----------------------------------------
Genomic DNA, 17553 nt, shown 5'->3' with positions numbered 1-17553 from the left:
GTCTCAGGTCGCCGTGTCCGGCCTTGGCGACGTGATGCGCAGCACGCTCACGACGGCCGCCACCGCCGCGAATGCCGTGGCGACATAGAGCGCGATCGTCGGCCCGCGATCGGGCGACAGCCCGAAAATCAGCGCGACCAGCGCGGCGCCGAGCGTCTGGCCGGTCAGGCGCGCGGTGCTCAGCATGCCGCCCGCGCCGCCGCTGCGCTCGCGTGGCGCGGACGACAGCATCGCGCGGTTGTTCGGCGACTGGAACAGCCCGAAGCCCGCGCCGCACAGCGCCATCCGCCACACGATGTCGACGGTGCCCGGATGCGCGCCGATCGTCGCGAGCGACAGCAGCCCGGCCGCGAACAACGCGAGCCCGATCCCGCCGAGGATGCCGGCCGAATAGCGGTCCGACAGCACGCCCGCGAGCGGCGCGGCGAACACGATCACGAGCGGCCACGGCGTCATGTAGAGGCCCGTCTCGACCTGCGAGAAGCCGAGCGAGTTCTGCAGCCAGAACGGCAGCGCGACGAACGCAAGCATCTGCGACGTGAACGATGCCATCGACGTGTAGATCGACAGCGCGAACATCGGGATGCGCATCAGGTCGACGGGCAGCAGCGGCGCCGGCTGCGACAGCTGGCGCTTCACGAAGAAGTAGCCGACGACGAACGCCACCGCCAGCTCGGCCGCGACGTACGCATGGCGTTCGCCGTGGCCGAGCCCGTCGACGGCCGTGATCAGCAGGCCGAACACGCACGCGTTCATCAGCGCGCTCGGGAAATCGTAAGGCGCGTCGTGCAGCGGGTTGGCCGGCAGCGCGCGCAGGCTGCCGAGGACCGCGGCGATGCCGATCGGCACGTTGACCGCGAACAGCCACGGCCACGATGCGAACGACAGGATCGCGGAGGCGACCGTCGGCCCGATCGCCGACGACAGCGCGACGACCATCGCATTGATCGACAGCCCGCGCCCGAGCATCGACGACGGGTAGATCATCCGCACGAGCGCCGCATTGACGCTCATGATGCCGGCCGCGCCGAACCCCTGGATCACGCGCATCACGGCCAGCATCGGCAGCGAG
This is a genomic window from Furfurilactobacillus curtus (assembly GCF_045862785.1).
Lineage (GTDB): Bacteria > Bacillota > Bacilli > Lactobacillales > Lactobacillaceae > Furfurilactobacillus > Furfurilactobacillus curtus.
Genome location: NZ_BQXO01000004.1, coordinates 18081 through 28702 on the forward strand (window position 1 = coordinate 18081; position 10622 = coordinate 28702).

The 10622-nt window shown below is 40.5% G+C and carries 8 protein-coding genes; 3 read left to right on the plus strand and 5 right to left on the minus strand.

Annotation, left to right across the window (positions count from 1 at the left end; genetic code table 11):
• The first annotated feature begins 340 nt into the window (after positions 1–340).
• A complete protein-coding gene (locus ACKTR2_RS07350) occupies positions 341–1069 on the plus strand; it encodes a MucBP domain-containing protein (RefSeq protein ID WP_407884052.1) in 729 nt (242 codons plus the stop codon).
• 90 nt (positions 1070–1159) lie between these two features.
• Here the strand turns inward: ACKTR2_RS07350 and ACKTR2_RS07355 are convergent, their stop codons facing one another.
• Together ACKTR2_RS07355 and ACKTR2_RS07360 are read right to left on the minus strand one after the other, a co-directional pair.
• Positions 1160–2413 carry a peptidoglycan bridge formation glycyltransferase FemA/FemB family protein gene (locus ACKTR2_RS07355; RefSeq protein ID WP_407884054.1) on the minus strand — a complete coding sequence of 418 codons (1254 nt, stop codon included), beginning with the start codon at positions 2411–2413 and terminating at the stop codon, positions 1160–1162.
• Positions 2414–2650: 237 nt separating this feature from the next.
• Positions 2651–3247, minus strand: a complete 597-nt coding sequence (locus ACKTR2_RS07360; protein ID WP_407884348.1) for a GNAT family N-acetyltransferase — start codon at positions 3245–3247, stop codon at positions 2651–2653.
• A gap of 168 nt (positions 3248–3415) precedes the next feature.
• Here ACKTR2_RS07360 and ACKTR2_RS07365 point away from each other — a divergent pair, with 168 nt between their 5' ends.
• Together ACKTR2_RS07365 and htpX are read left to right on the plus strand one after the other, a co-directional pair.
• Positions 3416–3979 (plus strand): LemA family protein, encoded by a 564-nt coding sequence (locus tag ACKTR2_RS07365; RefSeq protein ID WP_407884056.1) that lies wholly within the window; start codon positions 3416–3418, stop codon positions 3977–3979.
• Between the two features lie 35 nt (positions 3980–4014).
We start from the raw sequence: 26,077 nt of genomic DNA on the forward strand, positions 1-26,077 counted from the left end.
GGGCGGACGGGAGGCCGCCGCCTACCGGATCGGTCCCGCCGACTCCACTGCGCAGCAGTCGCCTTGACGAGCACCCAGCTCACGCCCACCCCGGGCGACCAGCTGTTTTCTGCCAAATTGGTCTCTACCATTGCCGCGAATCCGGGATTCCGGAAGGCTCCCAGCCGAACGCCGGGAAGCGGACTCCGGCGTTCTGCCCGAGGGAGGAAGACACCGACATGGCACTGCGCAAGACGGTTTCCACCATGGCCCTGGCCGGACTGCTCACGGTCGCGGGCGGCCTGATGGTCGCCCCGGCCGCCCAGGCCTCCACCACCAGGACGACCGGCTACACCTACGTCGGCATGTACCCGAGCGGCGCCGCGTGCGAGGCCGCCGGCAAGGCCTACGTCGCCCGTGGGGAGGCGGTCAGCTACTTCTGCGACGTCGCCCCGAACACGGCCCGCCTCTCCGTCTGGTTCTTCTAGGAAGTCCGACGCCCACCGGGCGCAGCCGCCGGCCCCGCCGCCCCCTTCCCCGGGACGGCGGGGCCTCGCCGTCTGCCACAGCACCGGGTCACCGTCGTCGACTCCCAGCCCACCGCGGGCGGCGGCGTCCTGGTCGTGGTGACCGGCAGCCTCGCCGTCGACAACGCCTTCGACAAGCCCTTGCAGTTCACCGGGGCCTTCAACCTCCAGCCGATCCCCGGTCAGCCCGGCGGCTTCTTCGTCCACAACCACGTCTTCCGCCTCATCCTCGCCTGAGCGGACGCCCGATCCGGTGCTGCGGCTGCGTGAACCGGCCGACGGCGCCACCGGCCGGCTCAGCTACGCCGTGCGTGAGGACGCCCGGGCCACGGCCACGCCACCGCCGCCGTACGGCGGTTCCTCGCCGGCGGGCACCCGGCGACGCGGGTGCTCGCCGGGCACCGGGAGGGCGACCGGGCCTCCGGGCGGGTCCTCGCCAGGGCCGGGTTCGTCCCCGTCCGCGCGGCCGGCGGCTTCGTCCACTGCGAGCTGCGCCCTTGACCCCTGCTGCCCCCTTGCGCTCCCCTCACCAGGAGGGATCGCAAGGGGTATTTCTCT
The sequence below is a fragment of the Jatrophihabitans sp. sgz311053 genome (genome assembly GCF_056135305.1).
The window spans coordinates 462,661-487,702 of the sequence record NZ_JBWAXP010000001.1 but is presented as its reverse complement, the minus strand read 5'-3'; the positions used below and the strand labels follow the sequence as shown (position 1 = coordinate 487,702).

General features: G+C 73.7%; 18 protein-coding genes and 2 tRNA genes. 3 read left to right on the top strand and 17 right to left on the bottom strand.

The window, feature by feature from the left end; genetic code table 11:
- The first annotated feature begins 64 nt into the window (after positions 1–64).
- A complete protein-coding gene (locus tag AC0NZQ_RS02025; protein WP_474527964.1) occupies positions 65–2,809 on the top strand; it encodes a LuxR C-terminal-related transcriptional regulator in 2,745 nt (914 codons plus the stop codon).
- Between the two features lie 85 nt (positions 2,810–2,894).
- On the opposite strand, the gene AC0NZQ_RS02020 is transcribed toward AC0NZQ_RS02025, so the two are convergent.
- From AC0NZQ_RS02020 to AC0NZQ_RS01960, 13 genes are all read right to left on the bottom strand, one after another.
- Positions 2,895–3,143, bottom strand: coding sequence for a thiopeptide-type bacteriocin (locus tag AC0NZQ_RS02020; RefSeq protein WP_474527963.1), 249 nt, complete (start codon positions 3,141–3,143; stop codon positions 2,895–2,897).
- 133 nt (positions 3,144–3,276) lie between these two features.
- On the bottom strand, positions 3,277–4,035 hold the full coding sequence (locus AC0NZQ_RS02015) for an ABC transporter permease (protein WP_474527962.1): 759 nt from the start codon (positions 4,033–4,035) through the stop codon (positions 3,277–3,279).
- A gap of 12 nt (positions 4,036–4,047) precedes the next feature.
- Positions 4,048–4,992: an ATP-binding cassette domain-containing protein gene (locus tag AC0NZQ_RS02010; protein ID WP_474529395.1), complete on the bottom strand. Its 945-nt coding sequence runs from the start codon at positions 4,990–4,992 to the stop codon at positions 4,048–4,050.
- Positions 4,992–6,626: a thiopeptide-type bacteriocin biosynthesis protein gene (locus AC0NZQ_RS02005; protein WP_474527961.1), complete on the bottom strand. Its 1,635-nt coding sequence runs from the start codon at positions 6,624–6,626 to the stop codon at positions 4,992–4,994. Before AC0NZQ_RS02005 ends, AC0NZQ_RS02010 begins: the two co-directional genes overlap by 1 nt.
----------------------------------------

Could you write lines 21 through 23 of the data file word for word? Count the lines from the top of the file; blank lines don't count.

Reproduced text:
We start from the raw sequence: 26,077 nt of genomic DNA on the forward strand, positions 1-26,077 counted from the left end.
GGGCGGACGGGAGGCCGCCGCCTACCGGATCGGTCCCGCCGACTCCACTGCGCAGCAGTCGCCTTGACGAGCACCCAGCTCACGCCCACCCCGGGCGACCAGCTGTTTTCTGCCAAATTGGTCTCTACCATTGCCGCGAATCCGGGATTCCGGAAGGCTCCCAGCCGAACGCCGGGAAGCGGACTCCGGCGTTCTGCCCGAGGGAGGAAGACACCGACATGGCACTGCGCAAGACGGTTTCCACCATGGCCCTGGCCGGACTGCTCACGGTCGCGGGCGGCCTGATGGTCGCCCCGGCCGCCCAGGCCTCCACCACCAGGACGACCGGCTACACCTACGTCGGCATGTACCCGAGCGGCGCCGCGTGCGAGGCCGCCGGCAAGGCCTACGTCGCCCGTGGGGAGGCGGTCAGCTACTTCTGCGACGTCGCCCCGAACACGGCCCGCCTCTCCGTCTGGTTCTTCTAGGAAGTCCGACGCCCACCGGGCGCAGCCGCCGGCCCCGCCGCCCCCTTCCCCGGGACGGCGGGGCCTCGCCGTCTGCCACAGCACCGGGTCACCGTCGTCGACTCCCAGCCCACCGCGGGCGGCGGCGTCCTGGTCGTGGTGACCGGCAGCCTCGCCGTCGACAACGCCTTCGACAAGCCCTTGCAGTTCACCGGGGCCTTCAACCTCCAGCCGATCCCCGGTCAGCCCGGCGGCTTCTTCGTCCACAACCACGTCTTCCGCCTCATCCTCGCCTGAGCGGACGCCCGATCCGGTGCTGCGGCTGCGTGAACCGGCCGACGGCGCCACCGGCCGGCTCAGCTACGCCGTGCGTGAGGACGCCCGGGCCACGGCCACGCCACCGCCGCCGTACGGCGGTTCCTCGCCGGCGGGCACCCGGCGACGCGGGTGCTCGCCGGGCACCGGGAGGGCGACCGGGCCTCCGGGCGGGTCCTCGCCAGGGCCGGGTTCGTCCCCGTCCGCGCGGCCGGCGGCTTCGTCCACTGCGAGCTGCGCCCTTGACCCCTGCTGCCCCCTTGCGCTCCCCTCACCAGGAGGGATCGCAAGGGGTATTTCTCT
The sequence below is a fragment of the Jatrophihabitans sp. sgz311053 genome (genome assembly GCF_056135305.1).